Ministers from Wales and Scotland meet UK Government in another bid to end EU powers row

Welsh, Scottish and UK ministers failed to reach agreement when they last met

Ministers from Wales and Scotland will hold talks with the UK Government in an effort to end a standoff between the three governments over how EU powers should be shared out after Brexit.

The meeting will attempt to reach agreement despite the failure of previous talks and despite both Welsh and Scottish governments launching audacious bids to claim the disputed powers for themselves.

Those moves, contained in ‘continuity bills’, followed a decision by the two devolved governments to reject a compromise by the UK Government over its EU Withdrawal Bill.

That compromise was described by the UK government as ‘a substantial offer’ which would see the disputed powers transferred to Cardiff and Edinburgh but with a veto for ministers in London in some cases.

They say the veto is crucial to ensure the smooth running of rules and regulations for trading between different parts of the UK.

Welsh and Scottish Governments say the offer doesn’t go far enough as it doesn’t recognise the principle of consent.

They say they understand that some rules and regulations currently run from Brussels will need to be operated on a UK-wise basis but they say such UK-wide systems which overlap devolved areas should be agreed by all administrations.

I understand that there have been private talks between the governments over the course of last weekend and that Number 10 is optimistic that agreement can be reached although not necessarily at today's meeting. After all there's another get-together planned for next week which will see Theresa May meet Carwyn Jones and Nicola Sturgeon.

However I understand from Welsh Government sources that there’s been no new offer.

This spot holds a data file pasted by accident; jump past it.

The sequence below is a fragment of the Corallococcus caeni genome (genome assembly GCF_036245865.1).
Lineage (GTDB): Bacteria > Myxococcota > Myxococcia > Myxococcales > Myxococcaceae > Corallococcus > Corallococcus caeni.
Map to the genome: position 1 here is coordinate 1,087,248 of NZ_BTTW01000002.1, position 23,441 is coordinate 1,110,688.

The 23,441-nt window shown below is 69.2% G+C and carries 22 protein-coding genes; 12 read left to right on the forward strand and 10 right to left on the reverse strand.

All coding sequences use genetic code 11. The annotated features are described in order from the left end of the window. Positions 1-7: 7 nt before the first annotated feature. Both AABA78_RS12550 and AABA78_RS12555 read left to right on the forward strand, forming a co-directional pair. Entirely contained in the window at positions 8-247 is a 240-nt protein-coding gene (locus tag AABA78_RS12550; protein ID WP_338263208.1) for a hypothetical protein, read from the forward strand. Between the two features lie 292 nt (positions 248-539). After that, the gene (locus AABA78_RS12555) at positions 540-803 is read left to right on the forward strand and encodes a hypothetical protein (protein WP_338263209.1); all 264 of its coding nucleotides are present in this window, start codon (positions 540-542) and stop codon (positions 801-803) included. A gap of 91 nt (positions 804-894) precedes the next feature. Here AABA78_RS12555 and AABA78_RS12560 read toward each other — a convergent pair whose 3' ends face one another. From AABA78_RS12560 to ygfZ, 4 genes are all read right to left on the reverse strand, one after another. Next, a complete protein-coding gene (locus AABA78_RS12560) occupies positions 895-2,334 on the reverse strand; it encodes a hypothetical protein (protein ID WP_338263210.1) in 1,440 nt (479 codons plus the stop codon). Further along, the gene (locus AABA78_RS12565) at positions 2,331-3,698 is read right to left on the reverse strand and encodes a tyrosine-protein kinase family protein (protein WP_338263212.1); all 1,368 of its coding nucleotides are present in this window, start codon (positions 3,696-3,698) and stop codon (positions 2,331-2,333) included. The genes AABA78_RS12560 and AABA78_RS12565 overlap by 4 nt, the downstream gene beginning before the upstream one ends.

That means Welsh ministers will recommend that AMs refuse to give it consent as it applies to Wales and they’ll push ahead with their continuity bill which is being sped through the Assembly after AMs voted this week to treat it as emergency legislation.

Both things will lead to a constitutional clash. The UK Government can ignore the vote to refuse consent and is likely to refer the continuity bill to the Supreme Court.

Today's meeting will be chaired by the cabinet office minister David Lidington. Northern Ireland will be represented by civil servants because its devolved government is suspended. The Scottish government is sending Brexit minister Mike Russell and Finance Minister Mark Drakeford will represent Wales.

Speaking ahead of the meeting he said:

Our concerns about the UK government’s EU Withdrawal Bill remain. As currently drafted, it allows Whitehall to take control of devolved policy areas, such as farming and fishing, once we have left the EU.

We urgently need to reach an agreement that protects devolution and we believe this can be achieved through the right amendments and that is why we continue to talk to the UK Government on this issue.

However, the clock is ticking and the Parliamentary timetable is against us. It is vital that an agreement on our devolution settlement post-Brexit is achieved as soon as possible.

– Mark Drakeford AM,

Sources close to David Lidington last week hinted at a feeling that the Welsh Government was more likely to reach agreement than the Scottish government.

That feeling could be justified. 'This is not where we want to be', a Welsh Government source told me. 'We want to reach agreement.'